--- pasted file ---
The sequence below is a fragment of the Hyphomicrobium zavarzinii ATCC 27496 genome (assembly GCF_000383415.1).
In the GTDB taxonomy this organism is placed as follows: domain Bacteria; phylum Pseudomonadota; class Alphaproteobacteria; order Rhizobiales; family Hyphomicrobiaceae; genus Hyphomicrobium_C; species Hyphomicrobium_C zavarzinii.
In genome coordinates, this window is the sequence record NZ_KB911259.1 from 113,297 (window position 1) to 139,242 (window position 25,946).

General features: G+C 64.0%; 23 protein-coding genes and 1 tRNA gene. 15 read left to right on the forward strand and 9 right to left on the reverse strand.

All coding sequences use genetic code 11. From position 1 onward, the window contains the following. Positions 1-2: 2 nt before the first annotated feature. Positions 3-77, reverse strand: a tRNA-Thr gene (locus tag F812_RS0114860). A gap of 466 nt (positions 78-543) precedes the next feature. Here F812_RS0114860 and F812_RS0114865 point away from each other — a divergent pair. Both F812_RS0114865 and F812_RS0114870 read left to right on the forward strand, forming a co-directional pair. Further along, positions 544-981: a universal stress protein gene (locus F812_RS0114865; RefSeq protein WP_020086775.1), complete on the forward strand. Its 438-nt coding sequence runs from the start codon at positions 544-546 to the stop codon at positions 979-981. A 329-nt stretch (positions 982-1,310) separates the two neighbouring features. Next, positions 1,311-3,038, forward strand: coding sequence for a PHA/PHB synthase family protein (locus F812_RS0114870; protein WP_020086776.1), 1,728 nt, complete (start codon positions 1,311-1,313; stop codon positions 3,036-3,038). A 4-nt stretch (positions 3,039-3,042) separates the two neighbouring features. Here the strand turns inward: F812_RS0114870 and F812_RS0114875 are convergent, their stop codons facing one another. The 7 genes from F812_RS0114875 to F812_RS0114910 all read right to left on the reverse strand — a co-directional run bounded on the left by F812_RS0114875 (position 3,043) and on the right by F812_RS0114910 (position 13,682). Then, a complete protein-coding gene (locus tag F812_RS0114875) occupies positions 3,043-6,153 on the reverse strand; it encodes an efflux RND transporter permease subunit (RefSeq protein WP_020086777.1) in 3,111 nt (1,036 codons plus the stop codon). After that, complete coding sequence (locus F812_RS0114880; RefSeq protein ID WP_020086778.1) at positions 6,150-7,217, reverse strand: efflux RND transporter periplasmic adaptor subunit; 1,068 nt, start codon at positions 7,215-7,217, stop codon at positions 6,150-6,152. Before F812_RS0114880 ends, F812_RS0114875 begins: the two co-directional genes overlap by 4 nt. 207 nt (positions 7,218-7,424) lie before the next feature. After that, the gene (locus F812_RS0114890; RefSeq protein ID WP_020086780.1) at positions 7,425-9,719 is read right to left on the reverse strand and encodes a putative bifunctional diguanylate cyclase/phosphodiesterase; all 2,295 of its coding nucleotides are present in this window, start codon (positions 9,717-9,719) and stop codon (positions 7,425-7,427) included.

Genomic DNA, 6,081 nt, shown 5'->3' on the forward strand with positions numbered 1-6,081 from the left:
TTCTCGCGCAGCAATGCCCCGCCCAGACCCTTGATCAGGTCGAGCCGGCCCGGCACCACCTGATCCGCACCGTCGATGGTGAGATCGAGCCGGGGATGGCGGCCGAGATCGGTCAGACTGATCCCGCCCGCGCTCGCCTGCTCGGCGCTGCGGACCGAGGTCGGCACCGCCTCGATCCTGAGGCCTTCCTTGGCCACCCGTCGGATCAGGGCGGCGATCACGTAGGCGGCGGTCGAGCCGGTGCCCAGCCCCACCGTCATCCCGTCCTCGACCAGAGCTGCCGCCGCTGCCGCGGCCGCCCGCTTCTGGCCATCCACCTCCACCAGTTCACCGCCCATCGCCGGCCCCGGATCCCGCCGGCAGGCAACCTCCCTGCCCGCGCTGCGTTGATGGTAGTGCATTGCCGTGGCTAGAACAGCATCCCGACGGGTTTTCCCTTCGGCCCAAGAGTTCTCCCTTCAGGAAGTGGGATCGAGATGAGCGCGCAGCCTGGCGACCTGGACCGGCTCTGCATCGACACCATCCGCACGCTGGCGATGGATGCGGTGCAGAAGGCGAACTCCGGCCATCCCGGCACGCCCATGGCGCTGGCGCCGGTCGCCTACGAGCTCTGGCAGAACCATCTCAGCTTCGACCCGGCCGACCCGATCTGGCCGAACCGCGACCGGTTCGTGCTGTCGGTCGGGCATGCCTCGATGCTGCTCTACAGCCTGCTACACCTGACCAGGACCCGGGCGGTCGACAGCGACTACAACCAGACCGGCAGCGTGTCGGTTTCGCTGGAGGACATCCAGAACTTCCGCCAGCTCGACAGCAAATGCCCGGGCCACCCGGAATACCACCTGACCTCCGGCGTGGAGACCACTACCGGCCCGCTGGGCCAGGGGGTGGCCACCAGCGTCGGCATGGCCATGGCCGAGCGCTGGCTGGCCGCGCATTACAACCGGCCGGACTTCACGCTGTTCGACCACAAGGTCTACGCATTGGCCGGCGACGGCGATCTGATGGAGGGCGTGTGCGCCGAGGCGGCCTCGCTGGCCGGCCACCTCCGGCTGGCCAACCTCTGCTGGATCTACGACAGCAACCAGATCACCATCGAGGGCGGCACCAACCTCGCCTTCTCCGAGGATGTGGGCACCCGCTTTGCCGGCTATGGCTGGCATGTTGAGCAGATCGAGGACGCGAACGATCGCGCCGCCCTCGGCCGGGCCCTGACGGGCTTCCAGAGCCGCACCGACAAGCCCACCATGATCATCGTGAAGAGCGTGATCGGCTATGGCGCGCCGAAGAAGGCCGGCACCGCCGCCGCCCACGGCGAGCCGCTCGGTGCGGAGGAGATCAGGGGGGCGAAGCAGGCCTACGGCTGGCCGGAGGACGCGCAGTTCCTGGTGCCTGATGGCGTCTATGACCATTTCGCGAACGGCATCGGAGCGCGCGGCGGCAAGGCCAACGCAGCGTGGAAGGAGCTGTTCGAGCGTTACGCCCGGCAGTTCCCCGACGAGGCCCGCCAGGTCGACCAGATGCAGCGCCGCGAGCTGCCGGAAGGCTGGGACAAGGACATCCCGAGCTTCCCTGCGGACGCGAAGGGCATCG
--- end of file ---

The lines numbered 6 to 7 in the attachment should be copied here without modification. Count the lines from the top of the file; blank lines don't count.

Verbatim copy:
Genomic DNA, 6,081 nt, shown 5'->3' on the forward strand with positions numbered 1-6,081 from the left:
TTCTCGCGCAGCAATGCCCCGCCCAGACCCTTGATCAGGTCGAGCCGGCCCGGCACCACCTGATCCGCACCGTCGATGGTGAGATCGAGCCGGGGATGGCGGCCGAGATCGGTCAGACTGATCCCGCCCGCGCTCGCCTGCTCGGCGCTGCGGACCGAGGTCGGCACCGCCTCGATCCTGAGGCCTTCCTTGGCCACCCGTCGGATCAGGGCGGCGATCACGTAGGCGGCGGTCGAGCCGGTGCCCAGCCCCACCGTCATCCCGTCCTCGACCAGAGCTGCCGCCGCTGCCGCGGCCGCCCGCTTCTGGCCATCCACCTCCACCAGTTCACCGCCCATCGCCGGCCCCGGATCCCGCCGGCAGGCAACCTCCCTGCCCGCGCTGCGTTGATGGTAGTGCATTGCCGTGGCTAGAACAGCATCCCGACGGGTTTTCCCTTCGGCCCAAGAGTTCTCCCTTCAGGAAGTGGGATCGAGATGAGCGCGCAGCCTGGCGACCTGGACCGGCTCTGCATCGACACCATCCGCACGCTGGCGATGGATGCGGTGCAGAAGGCGAACTCCGGCCATCCCGGCACGCCCATGGCGCTGGCGCCGGTCGCCTACGAGCTCTGGCAGAACCATCTCAGCTTCGACCCGGCCGACCCGATCTGGCCGAACCGCGACCGGTTCGTGCTGTCGGTCGGGCATGCCTCGATGCTGCTCTACAGCCTGCTACACCTGACCAGGACCCGGGCGGTCGACAGCGACTACAACCAGACCGGCAGCGTGTCGGTTTCGCTGGAGGACATCCAGAACTTCCGCCAGCTCGACAGCAAATGCCCGGGCCACCCGGAATACCACCTGACCTCCGGCGTGGAGACCACTACCGGCCCGCTGGGCCAGGGGGTGGCCACCAGCGTCGGCATGGCCATGGCCGAGCGCTGGCTGGCCGCGCATTACAACCGGCCGGACTTCACGCTGTTCGACCACAAGGTCTACGCATTGGCCGGCGACGGCGATCTGATGGAGGGCGTGTGCGCCGAGGCGGCCTCGCTGGCCGGCCACCTCCGGCTGGCCAACCTCTGCTGGATCTACGACAGCAACCAGATCACCATCGAGGGCGGCACCAACCTCGCCTTCTCCGAGGATGTGGGCACCCGCTTTGCCGGCTATGGCTGGCATGTTGAGCAGATCGAGGACGCGAACGATCGCGCCGCCCTCGGCCGGGCCCTGACGGGCTTCCAGAGCCGCACCGACAAGCCCACCATGATCATCGTGAAGAGCGTGATCGGCTATGGCGCGCCGAAGAAGGCCGGCACCGCCGCCGCCCACGGCGAGCCGCTCGGTGCGGAGGAGATCAGGGGGGCGAAGCAGGCCTACGGCTGGCCGGAGGACGCGCAGTTCCTGGTGCCTGATGGCGTCTATGACCATTTCGCGAACGGCATCGGAGCGCGCGGCGGCAAGGCCAACGCAGCGTGGAAGGAGCTGTTCGAGCGTTACGCCCGGCAGTTCCCCGACGAGGCCCGCCAGGTCGACCAGATGCAGCGCCGCGAGCTGCCGGAAGGCTGGGACAAGGACATCCCGAGCTTCCCTGCGGACGCGAAGGGCATCG